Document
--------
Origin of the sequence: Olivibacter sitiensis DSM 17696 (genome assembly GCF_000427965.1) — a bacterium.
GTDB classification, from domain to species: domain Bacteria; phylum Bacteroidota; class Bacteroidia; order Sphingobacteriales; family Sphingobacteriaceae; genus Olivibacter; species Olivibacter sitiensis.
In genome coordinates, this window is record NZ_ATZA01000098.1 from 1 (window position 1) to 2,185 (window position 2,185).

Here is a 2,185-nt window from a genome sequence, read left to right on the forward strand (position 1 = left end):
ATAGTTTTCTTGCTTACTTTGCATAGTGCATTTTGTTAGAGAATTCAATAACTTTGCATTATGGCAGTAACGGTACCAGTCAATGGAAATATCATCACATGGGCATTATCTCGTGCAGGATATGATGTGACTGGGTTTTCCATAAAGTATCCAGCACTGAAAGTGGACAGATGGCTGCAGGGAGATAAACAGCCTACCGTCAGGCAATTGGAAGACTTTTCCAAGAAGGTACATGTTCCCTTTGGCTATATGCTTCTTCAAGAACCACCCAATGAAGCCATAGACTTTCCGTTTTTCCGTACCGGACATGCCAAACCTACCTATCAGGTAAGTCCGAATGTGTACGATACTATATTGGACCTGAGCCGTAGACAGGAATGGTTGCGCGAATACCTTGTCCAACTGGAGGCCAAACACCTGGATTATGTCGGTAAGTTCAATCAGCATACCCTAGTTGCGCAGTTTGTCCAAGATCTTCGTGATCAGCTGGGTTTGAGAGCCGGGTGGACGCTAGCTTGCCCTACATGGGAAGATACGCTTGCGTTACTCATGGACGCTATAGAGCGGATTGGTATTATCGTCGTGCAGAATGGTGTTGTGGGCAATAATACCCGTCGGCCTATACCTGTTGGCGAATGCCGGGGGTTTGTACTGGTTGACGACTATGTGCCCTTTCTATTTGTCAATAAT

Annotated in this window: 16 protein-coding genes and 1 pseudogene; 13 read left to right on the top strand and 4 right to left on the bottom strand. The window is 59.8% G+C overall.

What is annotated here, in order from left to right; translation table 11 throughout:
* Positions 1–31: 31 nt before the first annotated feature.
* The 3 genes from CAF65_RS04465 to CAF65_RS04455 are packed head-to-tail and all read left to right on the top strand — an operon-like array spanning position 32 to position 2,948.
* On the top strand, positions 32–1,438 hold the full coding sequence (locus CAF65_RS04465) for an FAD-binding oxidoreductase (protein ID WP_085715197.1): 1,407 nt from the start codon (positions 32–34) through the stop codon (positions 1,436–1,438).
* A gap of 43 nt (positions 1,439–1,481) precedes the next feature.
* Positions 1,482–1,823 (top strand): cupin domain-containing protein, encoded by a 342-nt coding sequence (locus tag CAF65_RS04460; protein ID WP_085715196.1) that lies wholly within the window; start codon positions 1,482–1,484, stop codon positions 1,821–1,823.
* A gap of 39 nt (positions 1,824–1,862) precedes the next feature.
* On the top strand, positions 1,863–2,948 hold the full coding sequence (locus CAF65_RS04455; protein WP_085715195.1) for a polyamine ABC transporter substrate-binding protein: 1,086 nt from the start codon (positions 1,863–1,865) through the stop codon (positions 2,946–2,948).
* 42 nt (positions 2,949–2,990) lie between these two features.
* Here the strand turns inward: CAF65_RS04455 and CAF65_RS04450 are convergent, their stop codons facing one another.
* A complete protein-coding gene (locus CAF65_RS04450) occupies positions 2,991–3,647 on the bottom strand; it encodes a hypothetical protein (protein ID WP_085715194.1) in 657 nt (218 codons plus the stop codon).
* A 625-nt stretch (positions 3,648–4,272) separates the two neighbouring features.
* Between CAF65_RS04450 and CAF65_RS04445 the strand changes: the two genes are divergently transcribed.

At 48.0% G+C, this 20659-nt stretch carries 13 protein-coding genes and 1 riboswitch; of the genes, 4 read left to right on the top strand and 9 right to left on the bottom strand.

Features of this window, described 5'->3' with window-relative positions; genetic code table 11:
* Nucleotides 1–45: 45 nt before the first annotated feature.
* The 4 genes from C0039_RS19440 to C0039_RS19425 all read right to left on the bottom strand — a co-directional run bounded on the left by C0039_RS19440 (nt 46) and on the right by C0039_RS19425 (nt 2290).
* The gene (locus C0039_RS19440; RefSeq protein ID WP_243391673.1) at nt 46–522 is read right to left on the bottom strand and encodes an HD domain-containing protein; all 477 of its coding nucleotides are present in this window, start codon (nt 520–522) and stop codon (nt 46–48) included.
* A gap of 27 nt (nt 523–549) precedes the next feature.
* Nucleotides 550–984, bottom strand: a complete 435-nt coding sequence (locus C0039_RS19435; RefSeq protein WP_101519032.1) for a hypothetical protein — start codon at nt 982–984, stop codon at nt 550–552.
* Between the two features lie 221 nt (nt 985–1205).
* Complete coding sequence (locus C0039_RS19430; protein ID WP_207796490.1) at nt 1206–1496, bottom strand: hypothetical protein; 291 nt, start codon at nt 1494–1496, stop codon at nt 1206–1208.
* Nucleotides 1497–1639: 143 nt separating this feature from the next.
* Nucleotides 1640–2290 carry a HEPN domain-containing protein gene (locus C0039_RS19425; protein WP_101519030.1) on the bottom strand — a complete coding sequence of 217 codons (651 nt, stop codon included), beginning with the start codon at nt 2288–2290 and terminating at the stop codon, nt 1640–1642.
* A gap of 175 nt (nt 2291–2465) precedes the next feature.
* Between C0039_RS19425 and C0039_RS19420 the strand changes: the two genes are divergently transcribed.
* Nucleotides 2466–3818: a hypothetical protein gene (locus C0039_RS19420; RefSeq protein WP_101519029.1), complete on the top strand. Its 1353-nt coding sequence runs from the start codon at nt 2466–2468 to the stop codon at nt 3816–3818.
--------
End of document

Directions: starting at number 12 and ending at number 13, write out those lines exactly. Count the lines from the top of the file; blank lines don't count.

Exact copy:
* Positions 1,482–1,823 (top strand): cupin domain-containing protein, encoded by a 342-nt coding sequence (locus tag CAF65_RS04460; protein ID WP_085715196.1) that lies wholly within the window; start codon positions 1,482–1,484, stop codon positions 1,821–1,823.
* A gap of 39 nt (positions 1,824–1,862) precedes the next feature.